The human body contains 10 times as many bacterial cells as it does human cells
Using bacterial DNA analysis, the scientists sampled bacteria found on healthy human skin at 20 different spots on the body
The nose is also where bacteria stay that often recolonize other parts of the body,
Oily parts of the skin, like next to the nose or behind the ear, are host to a whole different ecosystem of microorganisms
"Eczema is always inside the elbow. Psoriasis is on the outside of the elbow. Those human cells are the same."
Despite their proximity, the microbes that live inside the elbow and outside the elbow are quite different. Psoriasis and eczema don't appear to be caused by bacteria, but they could be a reaction, triggered by a change in the ecosystems of germs
Saturday, May 30, 2009
Wednesday, May 27, 2009
These cells produce a constant stream of ghrelin whenever the stomach is empty. The ghrelin travels via the blood stream to the brain's appetite centre, an organ called the hypothalamus. As a result, the hypothalamus screams "You are hungry - find food."
But whenever the stomach wall is stretched - when the stomach is full - the cells stop producing ghrelin, and the hypothalamus responds accordingly, turning off the appetite signal. The longer the stomach remains full, the longer you feel satisfied and the less you are likely to eat.
In the battle to lose weight, hunger is the dieter's worst enemy. But research has revealed a simple aid to taming the appetite: soup
If you eat the food and drink the water, you will feel full for a couple of hours before hunger kicks in. But if you blend the food with the water - to make soup - you will stay hunger-free for much longer, and less likely to snack
When you eat the same meal as a soup, the whole mixture remains in the stomach, because the water and food are blended together. The scientists' scans confirm that the stomach stays fuller for longer,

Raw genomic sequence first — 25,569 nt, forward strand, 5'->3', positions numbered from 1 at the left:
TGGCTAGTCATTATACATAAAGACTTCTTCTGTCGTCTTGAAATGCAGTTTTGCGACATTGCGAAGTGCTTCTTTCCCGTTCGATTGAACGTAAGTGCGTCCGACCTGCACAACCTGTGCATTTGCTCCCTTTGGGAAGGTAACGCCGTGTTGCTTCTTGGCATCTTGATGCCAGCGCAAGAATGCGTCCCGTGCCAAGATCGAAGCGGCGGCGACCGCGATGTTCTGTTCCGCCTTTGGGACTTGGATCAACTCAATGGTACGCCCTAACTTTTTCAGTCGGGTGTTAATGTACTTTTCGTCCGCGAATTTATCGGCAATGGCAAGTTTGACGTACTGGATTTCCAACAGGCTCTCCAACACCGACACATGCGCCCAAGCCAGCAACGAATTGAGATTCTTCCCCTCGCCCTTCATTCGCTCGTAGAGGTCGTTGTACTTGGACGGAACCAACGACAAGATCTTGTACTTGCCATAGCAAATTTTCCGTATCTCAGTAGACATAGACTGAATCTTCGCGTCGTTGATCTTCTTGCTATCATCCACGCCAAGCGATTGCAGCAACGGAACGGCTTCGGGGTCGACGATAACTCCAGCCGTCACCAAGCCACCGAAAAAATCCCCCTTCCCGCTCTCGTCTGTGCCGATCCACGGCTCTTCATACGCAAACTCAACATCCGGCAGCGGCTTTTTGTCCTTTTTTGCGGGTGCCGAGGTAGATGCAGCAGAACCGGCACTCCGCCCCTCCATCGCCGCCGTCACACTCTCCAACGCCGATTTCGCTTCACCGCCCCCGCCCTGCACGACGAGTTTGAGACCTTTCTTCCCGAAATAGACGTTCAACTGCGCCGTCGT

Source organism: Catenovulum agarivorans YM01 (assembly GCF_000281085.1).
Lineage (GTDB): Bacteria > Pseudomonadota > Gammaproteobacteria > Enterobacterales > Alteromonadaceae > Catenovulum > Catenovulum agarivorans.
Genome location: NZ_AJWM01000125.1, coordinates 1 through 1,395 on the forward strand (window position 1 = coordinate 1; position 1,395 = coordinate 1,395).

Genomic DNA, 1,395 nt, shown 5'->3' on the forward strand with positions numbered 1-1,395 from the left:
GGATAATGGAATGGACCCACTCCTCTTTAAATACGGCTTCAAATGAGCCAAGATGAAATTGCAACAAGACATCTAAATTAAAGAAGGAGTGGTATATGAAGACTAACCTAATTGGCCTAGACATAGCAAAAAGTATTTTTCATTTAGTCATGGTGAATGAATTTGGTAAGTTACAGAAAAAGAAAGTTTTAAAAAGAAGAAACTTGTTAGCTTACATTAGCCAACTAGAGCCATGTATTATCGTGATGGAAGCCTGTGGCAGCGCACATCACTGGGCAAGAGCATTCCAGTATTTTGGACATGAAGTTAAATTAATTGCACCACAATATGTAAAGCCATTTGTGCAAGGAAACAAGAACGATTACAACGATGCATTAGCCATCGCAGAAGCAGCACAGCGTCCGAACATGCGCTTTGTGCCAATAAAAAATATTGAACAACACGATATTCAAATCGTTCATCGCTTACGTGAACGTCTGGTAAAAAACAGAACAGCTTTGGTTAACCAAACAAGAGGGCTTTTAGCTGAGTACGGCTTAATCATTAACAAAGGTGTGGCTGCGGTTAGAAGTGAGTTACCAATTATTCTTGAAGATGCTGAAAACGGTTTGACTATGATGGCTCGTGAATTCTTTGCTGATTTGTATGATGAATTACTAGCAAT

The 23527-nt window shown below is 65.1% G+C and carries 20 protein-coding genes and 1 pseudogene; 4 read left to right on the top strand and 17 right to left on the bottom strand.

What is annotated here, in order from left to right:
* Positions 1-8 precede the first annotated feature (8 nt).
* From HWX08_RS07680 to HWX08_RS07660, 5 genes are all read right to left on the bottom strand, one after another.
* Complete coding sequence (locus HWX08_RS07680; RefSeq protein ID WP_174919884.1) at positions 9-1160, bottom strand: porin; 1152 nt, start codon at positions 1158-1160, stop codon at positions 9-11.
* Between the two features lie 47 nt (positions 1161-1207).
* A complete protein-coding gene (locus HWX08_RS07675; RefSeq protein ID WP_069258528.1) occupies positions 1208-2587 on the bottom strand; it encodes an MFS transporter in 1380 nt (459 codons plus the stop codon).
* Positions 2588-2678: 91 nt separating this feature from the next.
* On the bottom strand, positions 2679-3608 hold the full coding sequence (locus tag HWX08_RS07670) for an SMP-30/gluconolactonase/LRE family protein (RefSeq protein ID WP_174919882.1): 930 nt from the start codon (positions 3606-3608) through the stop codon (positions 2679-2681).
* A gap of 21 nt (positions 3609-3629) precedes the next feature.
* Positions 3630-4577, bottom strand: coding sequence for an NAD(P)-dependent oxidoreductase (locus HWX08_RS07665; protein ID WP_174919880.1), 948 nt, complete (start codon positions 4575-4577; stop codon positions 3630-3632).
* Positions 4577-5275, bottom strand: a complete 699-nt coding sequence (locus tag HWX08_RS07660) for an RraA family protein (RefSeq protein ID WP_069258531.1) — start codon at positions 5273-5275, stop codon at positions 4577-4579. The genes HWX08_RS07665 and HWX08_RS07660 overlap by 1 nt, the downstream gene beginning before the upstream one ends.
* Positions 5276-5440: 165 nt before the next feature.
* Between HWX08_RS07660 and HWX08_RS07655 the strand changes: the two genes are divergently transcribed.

The key to this low-tech weapon against hunger is a hormone called ghrelin
at 7:12 PM
Tuesday, May 26, 2009
The paintings, which have fooled many, were created by John Pugh, who specialises in trompe l'oeil - or 'trick of the eye' - art.
at 1:39 PM
THE average loan size for first-home buyers has risen by $52,000 - or 23 per cent - in the past two years, raising fears that the much-publicised government incentives for young buyers are artificially inflating the market.
A report commissioned by Brandmanagement, a market research firm specialising in the finance sector, says the average size of loans being taken up by young home buyers is jumping by an "unsustainable" amount, The Australian reports.
Drawing on Australian Bureau of Statistics figures, the report has found the average size of the loans rose by $11,400 in the three months to February, after rising by $18,100 in the three months to November.
In total, the first-home buyer average loan size jumped by $52,000 to $280,600 in the two years to February.
The huge rise in the value of their individual loans in recent months has seen first-home buyers become an increasingly important part of the residential loan market.
The figures show that by February they comprised 26.9 per cent of that market: up from just 17.3 per cent in February 2008.
The actual number of first-home buyers also rose sharply in the year to February 2009: rising from just over 9000 to more than 14,400 in the year to February 2009.
The Federal Government's First Home Owner's Boost scheme - which provides up to $21,000 for new homes and $14,000 for established homes - is now being progressively phased out, and will cut out altogether after the end of this year.
Sydney couple David Halter and Kate Tulip, both 25, are among the thousands of first-home buyers who have entered the market - and taken on a sizeable mortgage - since the beginning of the year.
Last month they bought a two-bedroom apartment in Lindfield, on Sydney's north shore, and Mr Halter said the first-home buyers grant was a major factor in their decision to buy the flat.
But Brandmanagement's principal, Andrew Inwood, said the statistics - which indicate that property prices are rising in line with loan sizes - have raised questions about whether the government incentives were simply being used by consumers to buy into a bubble.
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Monday, May 25, 2009
When your date makes you call him “007″ the entire night.
at 9:05 PM